A shipping line that spilled 12,500 gallons of oil into Charleston Harbor in 2002 aims to pay off its environmental debt by restoring local wetlands this year.
Evergreen International S.A. recently applied for a permit from the state Department of Health and Environmental Control to rebuild and enhance about 15 acres of salt marsh along Noisette Creek at the former Navy base.
The project would remove culverts on a former golf course and add tidal creeks to the area between Riverfront Park and Noisette Boulevard.
The construction should restore the marsh to a more natural tidal pattern, according to Ross Nelson, president of Tidewater Environmental Services, a Johns Island company serving as a consultant on the project.
Nelson said it's too early to estimate costs, but that the remediation could be completed this year.
The work also calls for removing golf-cart paths, former road beds, a wooden bridge, a dilapidated dock and invasive plants. The project makes up just one part of Evergreen's overall agreement for compensation required by the Natural Resource Damage
Trustees, the federal officials who act on behalf of the public.
In 2002 the ship Ever Reach struck a submerged steel dredge pipe and polluted more than a dozen miles of shoreline from the former Navy base to Folly Beach, affecting creeks and marshes, the wildlife that lives there, plus boats and piers.
The oil touched more than 9,000 feet of shoreline, 47 commercial ships and boats and 157 pleasure craft.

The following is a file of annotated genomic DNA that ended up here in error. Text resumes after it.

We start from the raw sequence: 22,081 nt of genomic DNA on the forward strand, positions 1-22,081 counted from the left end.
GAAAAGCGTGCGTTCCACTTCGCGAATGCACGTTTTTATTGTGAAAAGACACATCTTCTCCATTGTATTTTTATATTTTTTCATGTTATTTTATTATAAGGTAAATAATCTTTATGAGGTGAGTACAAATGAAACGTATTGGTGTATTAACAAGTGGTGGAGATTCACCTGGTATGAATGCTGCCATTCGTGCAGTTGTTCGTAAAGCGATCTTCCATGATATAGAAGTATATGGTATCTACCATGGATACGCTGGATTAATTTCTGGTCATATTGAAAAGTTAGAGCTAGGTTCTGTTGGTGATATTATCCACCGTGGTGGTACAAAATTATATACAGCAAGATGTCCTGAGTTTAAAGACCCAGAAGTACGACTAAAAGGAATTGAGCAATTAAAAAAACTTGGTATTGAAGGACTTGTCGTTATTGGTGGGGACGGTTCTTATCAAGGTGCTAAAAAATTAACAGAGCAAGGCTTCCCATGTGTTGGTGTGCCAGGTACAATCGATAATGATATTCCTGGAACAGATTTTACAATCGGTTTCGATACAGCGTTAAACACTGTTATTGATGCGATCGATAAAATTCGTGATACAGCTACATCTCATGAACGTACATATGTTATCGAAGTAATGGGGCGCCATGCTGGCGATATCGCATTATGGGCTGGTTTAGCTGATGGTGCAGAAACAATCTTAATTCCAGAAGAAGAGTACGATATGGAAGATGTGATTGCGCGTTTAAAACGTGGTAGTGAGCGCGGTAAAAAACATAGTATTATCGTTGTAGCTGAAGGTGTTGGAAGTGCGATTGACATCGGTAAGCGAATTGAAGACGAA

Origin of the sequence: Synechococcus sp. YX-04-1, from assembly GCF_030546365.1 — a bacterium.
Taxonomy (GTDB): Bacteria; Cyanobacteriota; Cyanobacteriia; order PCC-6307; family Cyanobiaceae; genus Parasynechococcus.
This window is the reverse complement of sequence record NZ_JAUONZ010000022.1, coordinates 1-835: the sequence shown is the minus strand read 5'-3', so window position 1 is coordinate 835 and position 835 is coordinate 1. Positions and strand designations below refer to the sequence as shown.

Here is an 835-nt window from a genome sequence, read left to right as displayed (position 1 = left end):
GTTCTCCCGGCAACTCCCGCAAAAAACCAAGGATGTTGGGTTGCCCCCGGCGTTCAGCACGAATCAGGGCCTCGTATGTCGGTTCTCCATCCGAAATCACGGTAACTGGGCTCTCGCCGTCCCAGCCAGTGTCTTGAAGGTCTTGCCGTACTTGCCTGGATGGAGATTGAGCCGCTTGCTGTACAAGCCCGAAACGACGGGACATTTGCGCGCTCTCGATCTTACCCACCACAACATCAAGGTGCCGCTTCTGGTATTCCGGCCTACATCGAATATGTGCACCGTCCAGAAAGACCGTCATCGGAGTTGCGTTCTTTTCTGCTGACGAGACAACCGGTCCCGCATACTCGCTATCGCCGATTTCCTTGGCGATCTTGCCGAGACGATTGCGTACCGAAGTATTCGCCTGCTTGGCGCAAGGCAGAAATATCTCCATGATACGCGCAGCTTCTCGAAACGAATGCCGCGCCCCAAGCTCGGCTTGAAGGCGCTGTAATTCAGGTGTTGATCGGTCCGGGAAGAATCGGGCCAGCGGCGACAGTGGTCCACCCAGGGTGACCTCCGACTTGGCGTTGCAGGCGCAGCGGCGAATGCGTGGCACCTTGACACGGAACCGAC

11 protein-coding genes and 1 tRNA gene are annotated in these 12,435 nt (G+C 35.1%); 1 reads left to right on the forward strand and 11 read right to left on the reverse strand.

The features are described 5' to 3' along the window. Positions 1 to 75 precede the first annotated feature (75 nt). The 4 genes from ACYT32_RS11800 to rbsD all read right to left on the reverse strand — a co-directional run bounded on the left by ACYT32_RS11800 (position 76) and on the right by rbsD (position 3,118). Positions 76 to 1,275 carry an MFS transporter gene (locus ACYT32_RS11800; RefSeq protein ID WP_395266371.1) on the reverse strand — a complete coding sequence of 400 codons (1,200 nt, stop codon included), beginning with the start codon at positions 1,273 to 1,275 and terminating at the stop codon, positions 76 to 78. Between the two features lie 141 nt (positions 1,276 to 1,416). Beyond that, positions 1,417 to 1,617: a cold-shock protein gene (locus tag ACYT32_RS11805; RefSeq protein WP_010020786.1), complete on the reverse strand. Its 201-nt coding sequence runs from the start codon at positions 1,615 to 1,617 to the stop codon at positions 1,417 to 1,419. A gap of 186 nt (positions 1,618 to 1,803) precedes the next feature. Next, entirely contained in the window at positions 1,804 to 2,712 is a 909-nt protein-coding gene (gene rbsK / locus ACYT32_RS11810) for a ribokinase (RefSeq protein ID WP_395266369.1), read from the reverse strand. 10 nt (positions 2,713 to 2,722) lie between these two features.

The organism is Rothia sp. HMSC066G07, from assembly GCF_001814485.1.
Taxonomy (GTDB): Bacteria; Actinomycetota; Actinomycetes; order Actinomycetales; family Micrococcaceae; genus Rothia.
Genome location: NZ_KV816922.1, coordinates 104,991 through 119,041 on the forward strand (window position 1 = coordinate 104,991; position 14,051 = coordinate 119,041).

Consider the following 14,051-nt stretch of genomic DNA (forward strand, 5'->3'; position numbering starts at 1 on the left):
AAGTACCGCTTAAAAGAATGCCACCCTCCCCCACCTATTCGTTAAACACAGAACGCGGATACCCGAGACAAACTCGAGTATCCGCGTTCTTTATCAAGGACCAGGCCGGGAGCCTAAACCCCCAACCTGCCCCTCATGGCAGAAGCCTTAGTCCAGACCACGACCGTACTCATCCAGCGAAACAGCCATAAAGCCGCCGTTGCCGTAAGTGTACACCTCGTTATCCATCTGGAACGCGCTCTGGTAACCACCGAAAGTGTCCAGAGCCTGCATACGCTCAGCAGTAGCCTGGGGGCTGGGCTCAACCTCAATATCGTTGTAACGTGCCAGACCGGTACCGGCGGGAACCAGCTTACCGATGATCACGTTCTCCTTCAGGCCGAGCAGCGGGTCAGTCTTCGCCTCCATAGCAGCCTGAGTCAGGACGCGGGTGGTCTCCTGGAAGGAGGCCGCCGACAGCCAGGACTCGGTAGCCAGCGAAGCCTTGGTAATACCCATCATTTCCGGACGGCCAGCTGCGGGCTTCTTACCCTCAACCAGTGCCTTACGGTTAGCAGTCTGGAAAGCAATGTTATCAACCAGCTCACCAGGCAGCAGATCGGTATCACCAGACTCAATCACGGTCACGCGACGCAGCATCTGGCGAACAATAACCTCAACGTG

Cleanup efforts, paid for by Evergreen, cost $4 million and included emergency bird rescues, boat and pier scrubbings and reimbursement for property damage.
Evergreen spokeswoman Barbara Yeninas stressed that the Taiwanese company's commitment to clean industry includes its "Green Ship" technology, which has features designed to reduce emissions and prevent accidents, such as oil spills.
"The Evergreen philosophy has always included respect for the environment," Yeninas said. "The fact is that this accident took place eight years ago, yet our policy on doing all possible to protect the environment still continues, and our world leading 'Green Ship' technology that was new at that time is highly recognized today."
Sean Houseal, a local attorney representing Evergreen, said the remediation project took so long primarily because of the process set forth by the Oil Protection Act of 1990. He said if the permit is approved, the shipping line will seek bids for the work and move forward quickly from there.
Reach Allyson Bird at 937-5594 or firstname.lastname@example.org.